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- Réf. d'article : BN-17924
- ISMN / ISBN 9790206517136
Organ score (choral score also available).
Kurt Weill was jewish and very familiar with jewish synagogue music: his father was a cantor at the synagogue in Weill’s hometown Dessau. The son took a different direction musically; he mainly worked as a stage composer. In 1935 he emigrated to the USA and was successful there on Broadway.
In 1943 David Putterman, cantor of New York’s Park Avenue Synagogue, approached Weill and commissioned a composition that was to be performed as part of a series of concerts to promote Jewish synagogue music. Putterman and Weill agreed on Kiddush as the textual basis. With this prayer, the Sabbath and the jewish holidays are introduced.
„Kiddush“ was performed for the first time in 1946 - it was and remained Kurt Weill’s only sacred work. He dedicated it to his father, the Jewish cantor. The work is considered to be the first synagogal composition to follow the modern American popular style. The composer Jack Gottlieb recognized the motet as „a fascinating amalgam of germanic stolidity, american blues, and Broadway pop harmony“. At the same time, especially in the middle section and in the treatment of the organ, there are clear references to European, especially French sacred music of the early modern period – perhaps a reminder of Weill’s stay in Paris, where he lived and worked for two years before emigrating to the USA.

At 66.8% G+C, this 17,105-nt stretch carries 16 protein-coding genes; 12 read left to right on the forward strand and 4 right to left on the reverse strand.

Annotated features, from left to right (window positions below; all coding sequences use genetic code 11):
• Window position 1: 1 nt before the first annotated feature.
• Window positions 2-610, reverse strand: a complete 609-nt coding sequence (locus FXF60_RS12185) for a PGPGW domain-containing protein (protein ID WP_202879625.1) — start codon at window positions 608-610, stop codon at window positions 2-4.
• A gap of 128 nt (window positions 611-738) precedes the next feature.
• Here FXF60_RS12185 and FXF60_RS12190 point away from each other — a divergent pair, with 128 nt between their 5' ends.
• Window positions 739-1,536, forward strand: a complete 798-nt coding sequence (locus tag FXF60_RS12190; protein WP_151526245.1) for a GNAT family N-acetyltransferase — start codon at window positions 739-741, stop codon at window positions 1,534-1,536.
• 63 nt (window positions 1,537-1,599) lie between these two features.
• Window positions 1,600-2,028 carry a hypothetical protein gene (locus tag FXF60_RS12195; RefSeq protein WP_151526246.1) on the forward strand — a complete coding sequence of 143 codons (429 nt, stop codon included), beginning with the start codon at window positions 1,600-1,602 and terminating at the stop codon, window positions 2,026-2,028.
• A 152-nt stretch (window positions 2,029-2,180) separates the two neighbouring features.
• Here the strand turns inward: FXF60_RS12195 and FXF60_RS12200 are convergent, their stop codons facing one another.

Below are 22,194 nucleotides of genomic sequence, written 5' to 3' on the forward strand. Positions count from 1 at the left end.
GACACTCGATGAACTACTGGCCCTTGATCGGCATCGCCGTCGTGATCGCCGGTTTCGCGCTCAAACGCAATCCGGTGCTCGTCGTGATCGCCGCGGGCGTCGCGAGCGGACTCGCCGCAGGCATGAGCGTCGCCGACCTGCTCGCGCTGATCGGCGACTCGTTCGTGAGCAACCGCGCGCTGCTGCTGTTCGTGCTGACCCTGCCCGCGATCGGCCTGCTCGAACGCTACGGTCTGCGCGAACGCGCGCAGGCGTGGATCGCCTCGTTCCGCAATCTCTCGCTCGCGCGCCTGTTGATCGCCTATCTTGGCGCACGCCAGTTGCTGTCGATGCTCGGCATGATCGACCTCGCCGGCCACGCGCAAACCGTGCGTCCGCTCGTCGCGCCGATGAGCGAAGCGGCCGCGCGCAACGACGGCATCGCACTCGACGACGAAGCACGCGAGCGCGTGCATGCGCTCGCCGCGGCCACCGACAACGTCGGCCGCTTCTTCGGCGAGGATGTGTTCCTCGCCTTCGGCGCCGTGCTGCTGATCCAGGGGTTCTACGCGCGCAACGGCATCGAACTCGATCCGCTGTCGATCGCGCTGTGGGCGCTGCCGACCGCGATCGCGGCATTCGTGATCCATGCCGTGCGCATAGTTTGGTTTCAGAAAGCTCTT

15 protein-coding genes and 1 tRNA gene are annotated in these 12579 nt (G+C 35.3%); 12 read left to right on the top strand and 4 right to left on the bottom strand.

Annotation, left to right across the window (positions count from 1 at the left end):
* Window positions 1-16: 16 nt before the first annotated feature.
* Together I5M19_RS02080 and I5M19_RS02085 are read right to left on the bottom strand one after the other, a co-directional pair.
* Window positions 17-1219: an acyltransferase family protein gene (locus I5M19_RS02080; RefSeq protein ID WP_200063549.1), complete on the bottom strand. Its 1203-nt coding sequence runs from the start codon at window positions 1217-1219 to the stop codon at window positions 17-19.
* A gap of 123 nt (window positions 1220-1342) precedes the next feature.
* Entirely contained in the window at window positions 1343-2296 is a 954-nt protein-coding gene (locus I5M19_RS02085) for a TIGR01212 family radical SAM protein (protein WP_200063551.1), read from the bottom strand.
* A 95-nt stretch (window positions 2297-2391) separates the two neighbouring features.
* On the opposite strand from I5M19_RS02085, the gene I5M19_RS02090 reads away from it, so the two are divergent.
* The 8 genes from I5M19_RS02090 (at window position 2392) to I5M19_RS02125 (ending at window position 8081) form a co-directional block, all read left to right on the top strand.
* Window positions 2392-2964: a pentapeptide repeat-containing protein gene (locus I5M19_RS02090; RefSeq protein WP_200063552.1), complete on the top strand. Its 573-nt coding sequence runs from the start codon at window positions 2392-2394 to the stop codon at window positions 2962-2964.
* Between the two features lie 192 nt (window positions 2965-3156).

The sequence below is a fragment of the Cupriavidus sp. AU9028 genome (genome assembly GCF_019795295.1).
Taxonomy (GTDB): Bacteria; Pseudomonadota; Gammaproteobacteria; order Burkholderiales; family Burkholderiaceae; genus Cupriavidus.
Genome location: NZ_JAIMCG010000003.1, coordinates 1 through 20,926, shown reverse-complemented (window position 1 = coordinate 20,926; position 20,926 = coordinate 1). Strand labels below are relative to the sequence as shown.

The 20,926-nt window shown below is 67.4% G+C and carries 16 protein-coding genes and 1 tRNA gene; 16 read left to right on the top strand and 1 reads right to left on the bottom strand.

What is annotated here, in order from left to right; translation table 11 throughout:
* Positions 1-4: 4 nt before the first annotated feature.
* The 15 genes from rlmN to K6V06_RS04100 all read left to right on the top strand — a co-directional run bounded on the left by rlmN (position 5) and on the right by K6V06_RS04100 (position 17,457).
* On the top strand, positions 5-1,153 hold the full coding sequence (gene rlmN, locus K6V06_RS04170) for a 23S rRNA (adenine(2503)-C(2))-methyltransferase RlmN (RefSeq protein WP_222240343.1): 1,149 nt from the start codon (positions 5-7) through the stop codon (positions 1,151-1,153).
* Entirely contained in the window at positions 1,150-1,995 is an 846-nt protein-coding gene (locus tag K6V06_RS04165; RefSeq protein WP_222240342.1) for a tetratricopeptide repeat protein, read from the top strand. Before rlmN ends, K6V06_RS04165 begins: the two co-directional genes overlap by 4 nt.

„Kiddush“ is published in phonetic transcription of the original Hebrew text. The organ part is – contrary to the first edition – notated on three staves since the pedal is mandatory.
|Auteur / Compositeur:||Kurt Weill (1900-1950)|
|Epoque:||Début du moderne|
|Source:||Édition nouvelle (c) B-Note Musikverlag|
|Format:||Format large (243x328 mm)|
|Ressources en ligne:||Spécimen digital, Video (Youtube)|